Philadelphia
Inquirer, June 14, 2009. Accessed June 16, 2009. ^ a b "The American Historical Review, 104.5: Book Review". History Cooperative. University of Illinois Press. December 1995. Retrieved 2007-03-09.  ^ a b Sulivan, Patricia. "Philip D. Curtin: Longtime Johns Hopkins University professor reshaped the history of the African slave trade", Baltimore Sun, June 14, 2009. Accessed June 16, 2009. ^ Murphy, John. " Senegal
Senegal
Slave House's past questioned", The Seattle Times, July 27, 2004. Accessed February 8, 2018.

External links[edit]

Philip Curtin - Daily Telegraph obituary [1] - New York Times [2] - Washington Post [3] - JHU Gazette [4] - H-NET

v t e

Presidents of the American Historical Association

1884–1900

Andrew Dickson White
Andrew Dickson White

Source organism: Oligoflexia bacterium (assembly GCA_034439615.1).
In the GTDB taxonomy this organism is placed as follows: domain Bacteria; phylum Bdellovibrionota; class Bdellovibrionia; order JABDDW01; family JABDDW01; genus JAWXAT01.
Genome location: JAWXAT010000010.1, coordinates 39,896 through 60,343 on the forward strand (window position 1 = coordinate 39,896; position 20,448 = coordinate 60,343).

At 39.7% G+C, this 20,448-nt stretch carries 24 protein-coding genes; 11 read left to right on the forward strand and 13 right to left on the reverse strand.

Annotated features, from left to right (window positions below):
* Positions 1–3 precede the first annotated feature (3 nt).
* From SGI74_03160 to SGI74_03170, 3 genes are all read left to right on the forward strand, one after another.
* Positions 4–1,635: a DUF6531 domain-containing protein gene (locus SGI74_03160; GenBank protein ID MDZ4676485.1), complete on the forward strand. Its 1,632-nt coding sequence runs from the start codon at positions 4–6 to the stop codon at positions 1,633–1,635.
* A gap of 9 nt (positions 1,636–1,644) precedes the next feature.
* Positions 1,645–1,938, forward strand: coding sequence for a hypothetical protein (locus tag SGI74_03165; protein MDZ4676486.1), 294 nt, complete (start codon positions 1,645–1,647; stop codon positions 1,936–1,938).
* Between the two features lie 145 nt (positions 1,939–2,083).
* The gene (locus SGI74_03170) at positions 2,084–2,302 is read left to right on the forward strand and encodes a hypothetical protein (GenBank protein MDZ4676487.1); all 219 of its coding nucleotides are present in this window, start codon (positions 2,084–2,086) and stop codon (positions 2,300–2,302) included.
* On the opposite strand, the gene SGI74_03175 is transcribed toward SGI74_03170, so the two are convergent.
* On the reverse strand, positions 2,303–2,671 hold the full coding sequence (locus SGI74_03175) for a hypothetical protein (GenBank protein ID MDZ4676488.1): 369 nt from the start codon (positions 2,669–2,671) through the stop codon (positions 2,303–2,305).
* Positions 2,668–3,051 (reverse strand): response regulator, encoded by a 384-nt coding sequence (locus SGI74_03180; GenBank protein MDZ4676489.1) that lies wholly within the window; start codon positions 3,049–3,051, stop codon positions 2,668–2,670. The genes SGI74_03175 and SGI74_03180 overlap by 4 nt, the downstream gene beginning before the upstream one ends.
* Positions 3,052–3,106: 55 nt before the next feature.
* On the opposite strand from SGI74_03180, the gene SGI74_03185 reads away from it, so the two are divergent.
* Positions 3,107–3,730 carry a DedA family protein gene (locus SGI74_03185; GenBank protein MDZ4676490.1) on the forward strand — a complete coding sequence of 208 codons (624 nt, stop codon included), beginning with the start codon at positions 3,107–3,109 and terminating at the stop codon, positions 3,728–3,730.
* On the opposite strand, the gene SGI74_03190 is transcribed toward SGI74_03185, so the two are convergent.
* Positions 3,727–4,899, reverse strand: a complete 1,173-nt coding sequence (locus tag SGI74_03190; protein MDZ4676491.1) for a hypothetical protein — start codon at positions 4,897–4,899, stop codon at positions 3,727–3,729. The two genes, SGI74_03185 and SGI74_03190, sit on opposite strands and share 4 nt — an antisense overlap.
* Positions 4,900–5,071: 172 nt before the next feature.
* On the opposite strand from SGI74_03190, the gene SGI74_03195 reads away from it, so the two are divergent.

(1884-85) George Bancroft
George Bancroft
(1886) Justin Winsor
Justin Winsor
(1887) William Frederick Poole
William Frederick Poole
(1888) Charles Kendall Adams
Charles Kendall Adams
(1889) John Jay (1890) William Wirt Henry (1891) James Burrill Angell
James Burrill Angell
(1892-93) Henry Adams
Henry Adams
(1893-94) George Frisbie Hoar
George Frisbie Hoar
(1895) Richard Salter Storrs
Richard Salter Storrs
(1896) James Schouler (1897) George Park Fisher (1898) James Ford Rhodes
James Ford Rhodes
(1899) Edward Eggleston
Edward Eggleston
(1900)

1901–1925

Charles Francis Adams Jr.
Charles Francis Adams Jr.
(1901) Alfred Thayer Mahan
Alfred Thayer Mahan
(1902) Henry Charles Lea
Henry Charles Lea
(1903) Goldwin Smith
Goldwin Smith
(1904) John Bach McMaster
John Bach McMaster
(1905) Simeon Eben Baldwin
Simeon Eben Baldwin
(1906) J. Franklin Jameson (1907) George Burton Adams (1908) Albert Bushnell Hart
Albert Bushnell Hart
(1909) Frederick Jackson Turner
Frederick Jackson Turner
(1910) William Milligan Sloane
William Milligan Sloane
(1911) Theodore Roosevelt
Theodore Roosevelt
(1912) William Archibald Dunning (1913) Andrew C. McLaughlin